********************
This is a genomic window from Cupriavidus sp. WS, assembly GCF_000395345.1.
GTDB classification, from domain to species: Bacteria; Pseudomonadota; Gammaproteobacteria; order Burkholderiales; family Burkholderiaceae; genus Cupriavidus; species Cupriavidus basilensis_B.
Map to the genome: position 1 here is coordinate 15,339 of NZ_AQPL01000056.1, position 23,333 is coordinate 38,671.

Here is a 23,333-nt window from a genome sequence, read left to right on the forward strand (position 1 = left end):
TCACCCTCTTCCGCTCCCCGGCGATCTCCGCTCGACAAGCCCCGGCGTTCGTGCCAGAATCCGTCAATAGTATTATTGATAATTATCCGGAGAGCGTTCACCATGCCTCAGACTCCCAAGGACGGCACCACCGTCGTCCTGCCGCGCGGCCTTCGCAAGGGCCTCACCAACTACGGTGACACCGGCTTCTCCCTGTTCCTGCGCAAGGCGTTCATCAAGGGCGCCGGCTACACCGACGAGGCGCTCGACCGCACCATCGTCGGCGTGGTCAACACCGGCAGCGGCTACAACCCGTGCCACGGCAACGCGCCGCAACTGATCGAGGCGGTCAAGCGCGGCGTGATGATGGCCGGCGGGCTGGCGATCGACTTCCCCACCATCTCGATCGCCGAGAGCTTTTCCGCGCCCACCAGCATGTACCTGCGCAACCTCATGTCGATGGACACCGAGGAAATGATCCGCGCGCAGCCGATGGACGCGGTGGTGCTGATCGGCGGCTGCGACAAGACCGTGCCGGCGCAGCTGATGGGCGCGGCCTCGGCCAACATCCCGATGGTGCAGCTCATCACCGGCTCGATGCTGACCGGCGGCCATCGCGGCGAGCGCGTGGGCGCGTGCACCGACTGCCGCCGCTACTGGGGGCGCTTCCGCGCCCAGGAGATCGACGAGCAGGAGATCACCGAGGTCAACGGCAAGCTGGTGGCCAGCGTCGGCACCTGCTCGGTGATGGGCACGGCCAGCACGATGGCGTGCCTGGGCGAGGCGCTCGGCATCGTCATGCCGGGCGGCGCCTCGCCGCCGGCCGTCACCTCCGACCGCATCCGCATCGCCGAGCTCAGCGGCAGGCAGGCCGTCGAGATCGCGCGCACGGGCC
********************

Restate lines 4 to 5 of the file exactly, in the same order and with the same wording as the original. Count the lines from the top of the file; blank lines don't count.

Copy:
Here is a 23,333-nt window from a genome sequence, read left to right on the forward strand (position 1 = left end):
TCACCCTCTTCCGCTCCCCGGCGATCTCCGCTCGACAAGCCCCGGCGTTCGTGCCAGAATCCGTCAATAGTATTATTGATAATTATCCGGAGAGCGTTCACCATGCCTCAGACTCCCAAGGACGGCACCACCGTCGTCCTGCCGCGCGGCCTTCGCAAGGGCCTCACCAACTACGGTGACACCGGCTTCTCCCTGTTCCTGCGCAAGGCGTTCATCAAGGGCGCCGGCTACACCGACGAGGCGCTCGACCGCACCATCGTCGGCGTGGTCAACACCGGCAGCGGCTACAACCCGTGCCACGGCAACGCGCCGCAACTGATCGAGGCGGTCAAGCGCGGCGTGATGATGGCCGGCGGGCTGGCGATCGACTTCCCCACCATCTCGATCGCCGAGAGCTTTTCCGCGCCCACCAGCATGTACCTGCGCAACCTCATGTCGATGGACACCGAGGAAATGATCCGCGCGCAGCCGATGGACGCGGTGGTGCTGATCGGCGGCTGCGACAAGACCGTGCCGGCGCAGCTGATGGGCGCGGCCTCGGCCAACATCCCGATGGTGCAGCTCATCACCGGCTCGATGCTGACCGGCGGCCATCGCGGCGAGCGCGTGGGCGCGTGCACCGACTGCCGCCGCTACTGGGGGCGCTTCCGCGCCCAGGAGATCGACGAGCAGGAGATCACCGAGGTCAACGGCAAGCTGGTGGCCAGCGTCGGCACCTGCTCGGTGATGGGCACGGCCAGCACGATGGCGTGCCTGGGCGAGGCGCTCGGCATCGTCATGCCGGGCGGCGCCTCGCCGCCGGCCGTCACCTCCGACCGCATCCGCATCGCCGAGCTCAGCGGCAGGCAGGCCGTCGAGATCGCGCGCACGGGCC